They will also miss his leadership. This is a void that can be filled by any number of players as the season progresses, but the Muskies are going to miss his calming influence early on, especially in preseason tournament play.

At this point, Xavier fans should try to think about Davis as little as possible. If he does return to action (hopefully by Big East play), fans can then think of it as a midseason acquisition for their team which is poised for a deep playoff run. The final piece of the puzzle as it were.

  1. Can Xavier thrive at the top?

The final question which I alluded to earlier, is how Xavier will respond to being the hunted. Playing under the microscope comes with a whole new set of challenges that nobody at Xavier is accustomed to.

Xavier has been on an unstoppable train since their Elite Eight run in 2004. Older fans might argue that it goes back as far as the Pete Gillan days. Regardless of when they boarded, the train has led them to a major power basketball conference in the Big East. Now they have the eye of the experts and conversely the college basketball nation trained on them. With that attention will come critique and lofty expectations, more than the program has ever had experienced.

It’s up to Mack and his staff to keep this team level headed. They showed last year that they can as demonstrated by Xavier maintaining a top ten ranking for 12 straight weeks. The question now becomes can they do it for a whole season.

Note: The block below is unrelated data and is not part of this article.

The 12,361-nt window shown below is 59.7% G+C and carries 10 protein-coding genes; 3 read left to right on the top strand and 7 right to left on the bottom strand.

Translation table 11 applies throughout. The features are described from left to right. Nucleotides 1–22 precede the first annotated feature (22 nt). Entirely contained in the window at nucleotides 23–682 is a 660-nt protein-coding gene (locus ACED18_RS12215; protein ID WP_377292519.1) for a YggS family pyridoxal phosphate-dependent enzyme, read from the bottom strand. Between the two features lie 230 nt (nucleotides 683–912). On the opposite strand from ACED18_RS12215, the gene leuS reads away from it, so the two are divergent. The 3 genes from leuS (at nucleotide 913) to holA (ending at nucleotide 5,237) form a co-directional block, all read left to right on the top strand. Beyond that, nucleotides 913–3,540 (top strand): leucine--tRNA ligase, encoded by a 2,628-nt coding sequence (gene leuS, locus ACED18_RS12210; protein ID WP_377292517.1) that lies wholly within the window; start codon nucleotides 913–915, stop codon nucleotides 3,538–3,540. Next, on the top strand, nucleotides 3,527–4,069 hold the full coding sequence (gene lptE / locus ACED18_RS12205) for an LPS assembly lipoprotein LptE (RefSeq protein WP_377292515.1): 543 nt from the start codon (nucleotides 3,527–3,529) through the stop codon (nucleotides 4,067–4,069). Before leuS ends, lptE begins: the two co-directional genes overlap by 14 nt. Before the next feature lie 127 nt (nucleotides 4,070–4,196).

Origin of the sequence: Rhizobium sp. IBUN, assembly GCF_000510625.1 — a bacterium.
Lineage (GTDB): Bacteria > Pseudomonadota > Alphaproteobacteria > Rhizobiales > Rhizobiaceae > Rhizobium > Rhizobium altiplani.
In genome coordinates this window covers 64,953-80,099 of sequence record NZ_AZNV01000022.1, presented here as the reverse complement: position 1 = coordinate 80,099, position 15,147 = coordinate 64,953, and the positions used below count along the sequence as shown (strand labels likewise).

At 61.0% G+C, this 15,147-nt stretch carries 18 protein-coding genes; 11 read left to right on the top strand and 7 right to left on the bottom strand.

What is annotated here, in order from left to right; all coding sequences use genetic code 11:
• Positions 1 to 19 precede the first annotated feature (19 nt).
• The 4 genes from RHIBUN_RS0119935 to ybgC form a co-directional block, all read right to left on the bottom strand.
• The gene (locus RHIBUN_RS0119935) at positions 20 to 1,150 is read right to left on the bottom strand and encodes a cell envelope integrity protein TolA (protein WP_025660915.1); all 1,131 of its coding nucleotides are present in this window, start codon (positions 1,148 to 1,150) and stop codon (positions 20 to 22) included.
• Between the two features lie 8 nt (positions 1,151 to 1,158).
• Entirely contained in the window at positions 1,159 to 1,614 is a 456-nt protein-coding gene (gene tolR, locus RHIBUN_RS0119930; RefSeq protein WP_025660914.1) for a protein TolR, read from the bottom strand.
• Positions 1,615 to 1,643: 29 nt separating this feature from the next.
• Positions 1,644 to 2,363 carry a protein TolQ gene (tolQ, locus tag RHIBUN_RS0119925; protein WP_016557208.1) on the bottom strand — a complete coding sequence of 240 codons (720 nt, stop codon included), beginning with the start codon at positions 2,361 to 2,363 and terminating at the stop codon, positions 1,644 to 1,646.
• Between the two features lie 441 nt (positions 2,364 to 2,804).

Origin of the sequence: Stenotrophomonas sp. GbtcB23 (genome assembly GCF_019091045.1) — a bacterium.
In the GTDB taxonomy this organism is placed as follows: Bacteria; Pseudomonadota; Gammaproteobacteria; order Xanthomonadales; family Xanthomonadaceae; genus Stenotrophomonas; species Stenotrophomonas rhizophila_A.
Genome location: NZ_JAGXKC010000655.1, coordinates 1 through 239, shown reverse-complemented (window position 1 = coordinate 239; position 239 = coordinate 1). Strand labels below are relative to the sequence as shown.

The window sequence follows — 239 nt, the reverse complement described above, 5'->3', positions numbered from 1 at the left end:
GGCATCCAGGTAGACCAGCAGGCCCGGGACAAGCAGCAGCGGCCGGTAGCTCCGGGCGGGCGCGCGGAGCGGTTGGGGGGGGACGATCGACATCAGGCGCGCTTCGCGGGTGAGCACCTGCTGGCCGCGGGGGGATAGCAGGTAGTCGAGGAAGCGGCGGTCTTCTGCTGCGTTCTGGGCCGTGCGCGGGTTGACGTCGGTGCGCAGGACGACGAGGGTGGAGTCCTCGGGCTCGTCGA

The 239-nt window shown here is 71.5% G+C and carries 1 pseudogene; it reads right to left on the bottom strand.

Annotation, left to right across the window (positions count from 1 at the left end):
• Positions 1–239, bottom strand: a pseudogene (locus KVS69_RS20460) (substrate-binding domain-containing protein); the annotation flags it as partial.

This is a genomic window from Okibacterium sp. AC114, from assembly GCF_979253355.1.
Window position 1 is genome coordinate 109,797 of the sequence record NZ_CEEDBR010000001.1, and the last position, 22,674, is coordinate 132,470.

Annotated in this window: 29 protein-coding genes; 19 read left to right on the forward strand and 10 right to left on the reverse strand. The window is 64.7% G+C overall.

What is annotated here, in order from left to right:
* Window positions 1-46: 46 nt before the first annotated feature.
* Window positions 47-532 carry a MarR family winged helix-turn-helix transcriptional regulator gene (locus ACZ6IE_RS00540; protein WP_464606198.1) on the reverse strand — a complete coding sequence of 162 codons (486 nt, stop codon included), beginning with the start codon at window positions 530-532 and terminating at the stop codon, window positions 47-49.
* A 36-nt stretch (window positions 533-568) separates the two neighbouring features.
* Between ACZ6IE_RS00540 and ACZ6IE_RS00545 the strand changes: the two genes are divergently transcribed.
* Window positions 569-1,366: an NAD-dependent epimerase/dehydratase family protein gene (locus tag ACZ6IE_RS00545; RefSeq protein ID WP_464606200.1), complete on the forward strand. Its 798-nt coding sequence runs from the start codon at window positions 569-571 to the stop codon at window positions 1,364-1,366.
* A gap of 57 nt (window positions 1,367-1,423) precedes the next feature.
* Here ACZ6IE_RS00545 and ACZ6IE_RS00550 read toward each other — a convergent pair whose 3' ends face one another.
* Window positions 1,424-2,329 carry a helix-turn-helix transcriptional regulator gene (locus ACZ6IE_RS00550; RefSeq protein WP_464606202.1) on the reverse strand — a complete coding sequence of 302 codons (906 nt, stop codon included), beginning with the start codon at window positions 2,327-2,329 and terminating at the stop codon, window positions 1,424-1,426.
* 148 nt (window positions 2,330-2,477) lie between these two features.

It’s not just the pressure from the media that the team will have to deal with. The fans have very high expectations as well. Whereas a decade ago, making the Sweet Sixteen was seen as an overachievement, nowadays, Xavier fans are hungry for more. Realistically, anything less than an Elite Eight this year will be viewed as a failure by the Xavier faithful. Patience is wearing thin.

The good news for Xavier fans is that every team has question marks going into the start of the season. Think back to last year. The questions were about who is going to take over at the point? How are we going to replace Matt Stainbrook?

The answers came quickly and emphatically, and the rest is history.

Xavier now has the luxury of sorting out their questions in non-conference play. They have scheduled challenging but lesser opponents to probe their lineup and find answers to these questions.

There is nothing left to do but get out there and play. The rest will sort itself out.